Canyon City administrative offices are located at 123 South Washington Street, Canyon City, OR 97820.
Canyon City as described in 1940 
Canyon City, seat of Grant County, was born in 1862 of the camp that sprang up on Canyon Creek following the discovery of gold on Whiskey Flat, a half-mile north of the present town, by a part of miners searching for the fabled Blue Bucket Mine. At the height of the gold rush about 10,000 miners and their camp followers trooped up and down the one street of Whiskey Gulch.
The street was choked with pack trains bringing in supplies. The Pony Express galloped into camp three times a week from The Dalles, 225 miles away, after having crossed swollen rivers, parched desert stretches, and mountain defiles that concealed lurking Indians. Later a freight service was inaugurated to carry supplies to the miners and gold dust from the diggings three times a week between the two cities over the old Dalles Military Road.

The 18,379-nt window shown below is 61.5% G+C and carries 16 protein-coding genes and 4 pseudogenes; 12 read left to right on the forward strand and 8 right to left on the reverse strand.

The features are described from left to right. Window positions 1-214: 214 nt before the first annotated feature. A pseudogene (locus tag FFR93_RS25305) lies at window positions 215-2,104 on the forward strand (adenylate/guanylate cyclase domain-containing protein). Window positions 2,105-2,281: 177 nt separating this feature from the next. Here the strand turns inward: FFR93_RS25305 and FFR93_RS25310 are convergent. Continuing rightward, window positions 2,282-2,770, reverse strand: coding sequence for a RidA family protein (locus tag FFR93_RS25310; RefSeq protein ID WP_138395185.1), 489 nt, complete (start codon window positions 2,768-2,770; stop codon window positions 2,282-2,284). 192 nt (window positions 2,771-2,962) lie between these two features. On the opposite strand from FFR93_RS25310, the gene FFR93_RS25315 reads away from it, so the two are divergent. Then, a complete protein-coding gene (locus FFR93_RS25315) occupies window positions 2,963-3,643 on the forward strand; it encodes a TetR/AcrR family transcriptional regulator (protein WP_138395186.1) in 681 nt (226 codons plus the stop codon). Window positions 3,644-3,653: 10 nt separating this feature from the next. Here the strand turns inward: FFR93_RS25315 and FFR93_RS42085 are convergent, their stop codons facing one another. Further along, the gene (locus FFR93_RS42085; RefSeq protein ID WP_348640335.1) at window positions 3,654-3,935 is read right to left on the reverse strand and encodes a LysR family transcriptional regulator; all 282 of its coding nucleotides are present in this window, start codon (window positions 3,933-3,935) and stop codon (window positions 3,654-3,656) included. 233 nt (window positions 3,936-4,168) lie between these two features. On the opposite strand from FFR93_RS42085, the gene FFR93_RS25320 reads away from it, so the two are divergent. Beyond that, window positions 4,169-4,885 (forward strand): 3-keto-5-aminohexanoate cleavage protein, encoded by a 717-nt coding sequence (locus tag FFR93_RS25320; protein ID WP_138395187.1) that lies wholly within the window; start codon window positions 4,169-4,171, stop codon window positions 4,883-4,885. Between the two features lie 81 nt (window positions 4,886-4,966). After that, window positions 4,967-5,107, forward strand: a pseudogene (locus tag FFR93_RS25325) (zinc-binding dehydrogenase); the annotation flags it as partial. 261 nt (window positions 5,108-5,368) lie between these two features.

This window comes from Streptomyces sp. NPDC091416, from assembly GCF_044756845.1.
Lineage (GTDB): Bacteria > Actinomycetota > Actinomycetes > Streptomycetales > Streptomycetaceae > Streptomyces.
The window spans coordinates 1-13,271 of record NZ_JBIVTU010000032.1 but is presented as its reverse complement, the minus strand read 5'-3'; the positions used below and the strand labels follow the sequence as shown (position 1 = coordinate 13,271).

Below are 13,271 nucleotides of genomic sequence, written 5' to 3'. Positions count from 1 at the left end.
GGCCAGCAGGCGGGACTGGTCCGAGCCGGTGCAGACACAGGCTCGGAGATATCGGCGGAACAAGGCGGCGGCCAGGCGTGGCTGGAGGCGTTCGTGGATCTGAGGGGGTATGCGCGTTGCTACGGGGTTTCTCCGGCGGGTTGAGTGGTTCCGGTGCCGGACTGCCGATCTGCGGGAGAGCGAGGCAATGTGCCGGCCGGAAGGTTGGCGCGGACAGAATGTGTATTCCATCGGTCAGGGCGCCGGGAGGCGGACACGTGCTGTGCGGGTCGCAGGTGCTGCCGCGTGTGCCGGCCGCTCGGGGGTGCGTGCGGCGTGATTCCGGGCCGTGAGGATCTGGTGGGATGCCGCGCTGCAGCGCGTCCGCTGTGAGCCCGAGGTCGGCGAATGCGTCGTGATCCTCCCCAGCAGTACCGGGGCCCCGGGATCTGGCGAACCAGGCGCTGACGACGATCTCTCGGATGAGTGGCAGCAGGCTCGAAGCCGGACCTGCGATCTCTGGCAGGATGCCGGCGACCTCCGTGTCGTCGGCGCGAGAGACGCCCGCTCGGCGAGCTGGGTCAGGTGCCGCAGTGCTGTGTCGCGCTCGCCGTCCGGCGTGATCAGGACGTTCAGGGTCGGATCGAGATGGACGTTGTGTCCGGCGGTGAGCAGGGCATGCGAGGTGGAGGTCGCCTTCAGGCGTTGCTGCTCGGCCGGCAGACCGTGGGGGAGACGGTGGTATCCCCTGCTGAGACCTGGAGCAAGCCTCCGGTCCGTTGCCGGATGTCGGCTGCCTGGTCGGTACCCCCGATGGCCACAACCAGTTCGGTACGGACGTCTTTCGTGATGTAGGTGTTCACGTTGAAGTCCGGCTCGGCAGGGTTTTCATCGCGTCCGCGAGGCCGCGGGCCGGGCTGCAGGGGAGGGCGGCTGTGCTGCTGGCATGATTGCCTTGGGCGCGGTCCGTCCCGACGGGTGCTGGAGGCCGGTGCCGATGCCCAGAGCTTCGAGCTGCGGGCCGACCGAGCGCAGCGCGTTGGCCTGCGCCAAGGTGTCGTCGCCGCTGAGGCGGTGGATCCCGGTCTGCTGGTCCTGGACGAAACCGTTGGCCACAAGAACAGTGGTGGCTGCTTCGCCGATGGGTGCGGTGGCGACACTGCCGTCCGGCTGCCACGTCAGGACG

Clashes between unionist Oregon miners and the confederate California element, added to the white heat of the gold excitement. When the California miners raised the Confederate flag on Rebel Hill above the camp, on July 4, 1863, the Oregon men stormed up it and tore the flag down.
Although a fire in 1937 destroyed many of the old landmarks, weathered buildings still stand on the high banks of Canyon Creek. Above them in the rimrock is a cemetery set aside for the "bad men."
In June, Canyon City is the scene of the Whiskey Gulch Celebration, and meeting place of the Grant County Pioneer Association. On the courthouse lawn the oldest woman resident is honored and the oldest male resident decorated with a gold badge.